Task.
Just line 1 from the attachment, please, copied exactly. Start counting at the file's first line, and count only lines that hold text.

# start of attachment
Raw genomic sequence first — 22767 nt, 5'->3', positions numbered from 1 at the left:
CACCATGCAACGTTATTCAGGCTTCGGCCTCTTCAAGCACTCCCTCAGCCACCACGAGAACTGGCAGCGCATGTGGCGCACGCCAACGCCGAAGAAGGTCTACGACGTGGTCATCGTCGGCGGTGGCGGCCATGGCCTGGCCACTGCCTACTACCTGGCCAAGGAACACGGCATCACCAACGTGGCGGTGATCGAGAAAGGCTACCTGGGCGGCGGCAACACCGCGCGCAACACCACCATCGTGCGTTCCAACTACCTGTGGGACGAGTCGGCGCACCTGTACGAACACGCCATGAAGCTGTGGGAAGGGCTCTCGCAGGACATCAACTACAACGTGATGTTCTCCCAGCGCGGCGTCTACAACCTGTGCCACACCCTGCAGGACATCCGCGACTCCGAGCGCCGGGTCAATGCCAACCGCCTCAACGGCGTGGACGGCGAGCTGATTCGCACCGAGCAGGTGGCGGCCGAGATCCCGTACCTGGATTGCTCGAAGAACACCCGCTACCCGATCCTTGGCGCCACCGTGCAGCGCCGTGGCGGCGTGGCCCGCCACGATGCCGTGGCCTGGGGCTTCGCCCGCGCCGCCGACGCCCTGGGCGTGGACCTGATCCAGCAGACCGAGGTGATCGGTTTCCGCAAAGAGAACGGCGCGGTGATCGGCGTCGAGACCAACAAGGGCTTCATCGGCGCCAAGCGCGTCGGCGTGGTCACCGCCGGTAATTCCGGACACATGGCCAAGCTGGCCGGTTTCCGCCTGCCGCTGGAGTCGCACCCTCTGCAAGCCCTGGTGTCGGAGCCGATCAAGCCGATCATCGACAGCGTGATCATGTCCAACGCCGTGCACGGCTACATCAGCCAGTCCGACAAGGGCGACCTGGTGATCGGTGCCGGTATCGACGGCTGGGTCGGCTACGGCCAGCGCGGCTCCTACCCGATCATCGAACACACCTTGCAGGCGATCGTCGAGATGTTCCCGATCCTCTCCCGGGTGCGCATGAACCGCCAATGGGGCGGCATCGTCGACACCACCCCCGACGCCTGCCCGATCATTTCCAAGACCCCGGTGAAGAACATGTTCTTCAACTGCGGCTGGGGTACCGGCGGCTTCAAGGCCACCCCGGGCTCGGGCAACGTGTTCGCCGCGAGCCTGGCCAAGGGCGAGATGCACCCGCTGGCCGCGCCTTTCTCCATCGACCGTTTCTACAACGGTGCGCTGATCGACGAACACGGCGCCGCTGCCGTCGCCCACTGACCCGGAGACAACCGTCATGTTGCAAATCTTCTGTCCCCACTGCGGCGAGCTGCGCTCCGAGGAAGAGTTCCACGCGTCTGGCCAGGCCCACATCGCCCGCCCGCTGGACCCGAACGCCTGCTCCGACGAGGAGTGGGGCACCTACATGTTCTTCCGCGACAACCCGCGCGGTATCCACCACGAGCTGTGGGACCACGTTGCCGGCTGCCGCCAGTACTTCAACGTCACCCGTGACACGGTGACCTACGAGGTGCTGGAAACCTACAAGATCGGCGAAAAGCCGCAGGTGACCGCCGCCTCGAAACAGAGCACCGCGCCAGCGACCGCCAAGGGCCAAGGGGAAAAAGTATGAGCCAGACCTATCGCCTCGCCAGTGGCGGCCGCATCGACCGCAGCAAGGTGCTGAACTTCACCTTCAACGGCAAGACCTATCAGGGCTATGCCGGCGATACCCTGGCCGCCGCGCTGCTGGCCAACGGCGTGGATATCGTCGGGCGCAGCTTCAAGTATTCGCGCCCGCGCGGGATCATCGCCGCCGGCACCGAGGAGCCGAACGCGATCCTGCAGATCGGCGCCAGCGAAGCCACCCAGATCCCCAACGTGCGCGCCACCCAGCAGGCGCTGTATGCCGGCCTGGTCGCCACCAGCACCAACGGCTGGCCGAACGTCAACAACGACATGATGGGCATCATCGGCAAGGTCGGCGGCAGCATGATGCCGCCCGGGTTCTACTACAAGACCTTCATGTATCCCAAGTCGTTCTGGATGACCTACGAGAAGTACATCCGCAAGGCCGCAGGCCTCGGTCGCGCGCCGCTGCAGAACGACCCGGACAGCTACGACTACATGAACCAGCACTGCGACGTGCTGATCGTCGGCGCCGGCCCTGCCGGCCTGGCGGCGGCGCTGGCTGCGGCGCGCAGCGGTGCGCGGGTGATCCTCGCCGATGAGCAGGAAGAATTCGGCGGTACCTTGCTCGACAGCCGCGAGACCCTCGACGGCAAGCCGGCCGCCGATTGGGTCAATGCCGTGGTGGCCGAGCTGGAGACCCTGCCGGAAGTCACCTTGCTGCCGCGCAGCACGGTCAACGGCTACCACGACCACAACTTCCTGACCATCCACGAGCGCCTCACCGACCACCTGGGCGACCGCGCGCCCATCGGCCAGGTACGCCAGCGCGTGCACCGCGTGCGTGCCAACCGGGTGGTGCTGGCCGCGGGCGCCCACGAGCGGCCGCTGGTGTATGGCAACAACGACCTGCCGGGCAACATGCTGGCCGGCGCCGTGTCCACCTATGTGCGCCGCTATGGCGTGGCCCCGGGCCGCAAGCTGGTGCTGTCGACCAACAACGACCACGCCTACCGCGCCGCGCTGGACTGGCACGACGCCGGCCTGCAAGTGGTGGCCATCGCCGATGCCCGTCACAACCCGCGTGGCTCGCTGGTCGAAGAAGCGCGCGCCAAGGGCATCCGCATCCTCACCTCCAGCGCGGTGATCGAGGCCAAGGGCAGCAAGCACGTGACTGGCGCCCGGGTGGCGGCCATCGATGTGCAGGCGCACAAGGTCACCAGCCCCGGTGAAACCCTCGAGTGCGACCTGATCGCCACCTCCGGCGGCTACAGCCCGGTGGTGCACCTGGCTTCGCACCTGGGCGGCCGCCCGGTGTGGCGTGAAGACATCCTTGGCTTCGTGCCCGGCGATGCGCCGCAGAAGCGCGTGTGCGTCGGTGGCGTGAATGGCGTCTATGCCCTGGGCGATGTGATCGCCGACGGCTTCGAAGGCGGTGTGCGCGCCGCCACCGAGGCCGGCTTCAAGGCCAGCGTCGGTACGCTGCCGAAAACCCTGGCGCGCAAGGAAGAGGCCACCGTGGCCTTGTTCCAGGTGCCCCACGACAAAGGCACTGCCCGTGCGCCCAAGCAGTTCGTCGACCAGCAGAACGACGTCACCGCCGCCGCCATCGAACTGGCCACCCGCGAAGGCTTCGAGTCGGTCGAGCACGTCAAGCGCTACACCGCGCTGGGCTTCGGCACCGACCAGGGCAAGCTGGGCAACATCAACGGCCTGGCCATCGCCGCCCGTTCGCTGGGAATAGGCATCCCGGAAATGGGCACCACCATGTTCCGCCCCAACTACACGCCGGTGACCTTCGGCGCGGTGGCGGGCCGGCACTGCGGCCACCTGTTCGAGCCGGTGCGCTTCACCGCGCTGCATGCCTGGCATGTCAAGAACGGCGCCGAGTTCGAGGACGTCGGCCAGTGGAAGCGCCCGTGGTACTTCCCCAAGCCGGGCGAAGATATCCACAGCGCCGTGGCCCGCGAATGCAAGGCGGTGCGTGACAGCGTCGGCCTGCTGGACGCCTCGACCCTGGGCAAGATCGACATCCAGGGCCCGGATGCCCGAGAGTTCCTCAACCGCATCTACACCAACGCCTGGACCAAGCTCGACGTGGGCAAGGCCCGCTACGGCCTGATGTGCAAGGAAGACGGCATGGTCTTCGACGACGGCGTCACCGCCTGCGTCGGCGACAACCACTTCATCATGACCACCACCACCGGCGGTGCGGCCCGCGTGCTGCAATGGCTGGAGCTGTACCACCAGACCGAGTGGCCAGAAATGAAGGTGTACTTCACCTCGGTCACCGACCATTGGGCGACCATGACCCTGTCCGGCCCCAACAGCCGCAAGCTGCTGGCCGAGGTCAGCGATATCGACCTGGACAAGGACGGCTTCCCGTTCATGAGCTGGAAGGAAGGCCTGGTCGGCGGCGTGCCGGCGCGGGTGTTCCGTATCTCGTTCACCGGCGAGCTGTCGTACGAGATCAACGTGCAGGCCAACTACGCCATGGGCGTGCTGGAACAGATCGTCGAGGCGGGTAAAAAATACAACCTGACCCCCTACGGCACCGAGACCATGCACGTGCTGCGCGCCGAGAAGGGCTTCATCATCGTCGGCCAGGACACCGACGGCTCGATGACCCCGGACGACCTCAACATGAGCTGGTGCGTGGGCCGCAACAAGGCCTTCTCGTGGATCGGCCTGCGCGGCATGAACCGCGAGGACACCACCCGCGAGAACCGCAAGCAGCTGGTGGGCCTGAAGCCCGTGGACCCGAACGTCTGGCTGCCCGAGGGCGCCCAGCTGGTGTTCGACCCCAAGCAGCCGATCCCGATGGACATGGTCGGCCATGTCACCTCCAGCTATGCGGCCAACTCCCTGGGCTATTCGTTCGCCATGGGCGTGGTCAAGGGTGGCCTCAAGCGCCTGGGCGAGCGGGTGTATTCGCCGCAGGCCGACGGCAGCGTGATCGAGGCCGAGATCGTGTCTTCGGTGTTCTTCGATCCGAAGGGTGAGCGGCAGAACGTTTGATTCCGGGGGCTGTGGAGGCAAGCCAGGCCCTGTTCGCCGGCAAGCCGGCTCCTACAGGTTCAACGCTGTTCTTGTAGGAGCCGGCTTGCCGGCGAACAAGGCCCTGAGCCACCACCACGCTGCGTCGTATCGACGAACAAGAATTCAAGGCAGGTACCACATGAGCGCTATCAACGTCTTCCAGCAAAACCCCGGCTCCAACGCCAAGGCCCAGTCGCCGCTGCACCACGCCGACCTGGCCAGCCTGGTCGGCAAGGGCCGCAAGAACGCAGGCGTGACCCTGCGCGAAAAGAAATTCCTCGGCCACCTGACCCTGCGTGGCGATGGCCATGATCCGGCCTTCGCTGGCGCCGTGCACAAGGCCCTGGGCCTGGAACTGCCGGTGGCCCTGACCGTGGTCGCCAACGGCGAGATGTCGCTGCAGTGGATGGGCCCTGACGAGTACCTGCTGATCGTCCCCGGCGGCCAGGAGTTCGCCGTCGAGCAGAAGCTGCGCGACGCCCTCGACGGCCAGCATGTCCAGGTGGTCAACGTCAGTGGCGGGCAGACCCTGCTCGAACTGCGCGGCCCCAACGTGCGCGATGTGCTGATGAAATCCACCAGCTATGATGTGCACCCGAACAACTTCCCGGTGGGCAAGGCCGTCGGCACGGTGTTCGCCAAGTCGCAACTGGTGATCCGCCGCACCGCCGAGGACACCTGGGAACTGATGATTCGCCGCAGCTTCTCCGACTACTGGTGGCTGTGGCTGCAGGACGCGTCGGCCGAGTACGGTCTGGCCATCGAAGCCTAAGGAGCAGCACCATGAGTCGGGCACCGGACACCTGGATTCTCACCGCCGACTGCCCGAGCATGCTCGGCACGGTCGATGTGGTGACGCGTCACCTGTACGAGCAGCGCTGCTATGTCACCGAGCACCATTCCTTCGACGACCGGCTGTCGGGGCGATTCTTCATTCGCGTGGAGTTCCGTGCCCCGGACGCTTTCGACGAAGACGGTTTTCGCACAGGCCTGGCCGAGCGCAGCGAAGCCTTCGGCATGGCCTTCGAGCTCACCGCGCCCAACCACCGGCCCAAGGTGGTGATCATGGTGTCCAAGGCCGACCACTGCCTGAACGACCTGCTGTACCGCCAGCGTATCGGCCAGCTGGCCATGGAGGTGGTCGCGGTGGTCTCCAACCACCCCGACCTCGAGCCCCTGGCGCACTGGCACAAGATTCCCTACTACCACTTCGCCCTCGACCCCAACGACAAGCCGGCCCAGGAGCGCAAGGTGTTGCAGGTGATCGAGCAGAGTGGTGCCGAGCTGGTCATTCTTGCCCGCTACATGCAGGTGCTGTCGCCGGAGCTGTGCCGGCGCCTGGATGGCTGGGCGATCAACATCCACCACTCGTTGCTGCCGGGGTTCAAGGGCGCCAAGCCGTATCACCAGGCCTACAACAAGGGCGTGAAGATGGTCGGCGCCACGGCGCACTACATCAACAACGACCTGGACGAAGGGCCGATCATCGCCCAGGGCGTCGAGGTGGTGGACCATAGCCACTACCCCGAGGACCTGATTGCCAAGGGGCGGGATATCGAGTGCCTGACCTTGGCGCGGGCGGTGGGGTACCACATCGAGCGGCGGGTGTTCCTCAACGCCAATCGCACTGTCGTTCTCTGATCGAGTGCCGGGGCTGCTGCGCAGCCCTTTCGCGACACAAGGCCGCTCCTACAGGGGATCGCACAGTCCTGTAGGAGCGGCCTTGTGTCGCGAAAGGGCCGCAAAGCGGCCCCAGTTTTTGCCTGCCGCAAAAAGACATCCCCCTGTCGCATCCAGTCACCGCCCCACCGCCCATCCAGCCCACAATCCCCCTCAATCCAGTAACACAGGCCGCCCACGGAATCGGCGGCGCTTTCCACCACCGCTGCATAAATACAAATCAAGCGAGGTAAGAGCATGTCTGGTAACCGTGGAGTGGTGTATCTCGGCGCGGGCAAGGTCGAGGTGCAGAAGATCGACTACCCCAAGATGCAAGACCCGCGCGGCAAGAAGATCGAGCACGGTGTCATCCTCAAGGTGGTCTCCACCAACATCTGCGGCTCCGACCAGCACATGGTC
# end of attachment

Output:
Raw genomic sequence first — 22767 nt, 5'->3', positions numbered from 1 at the left: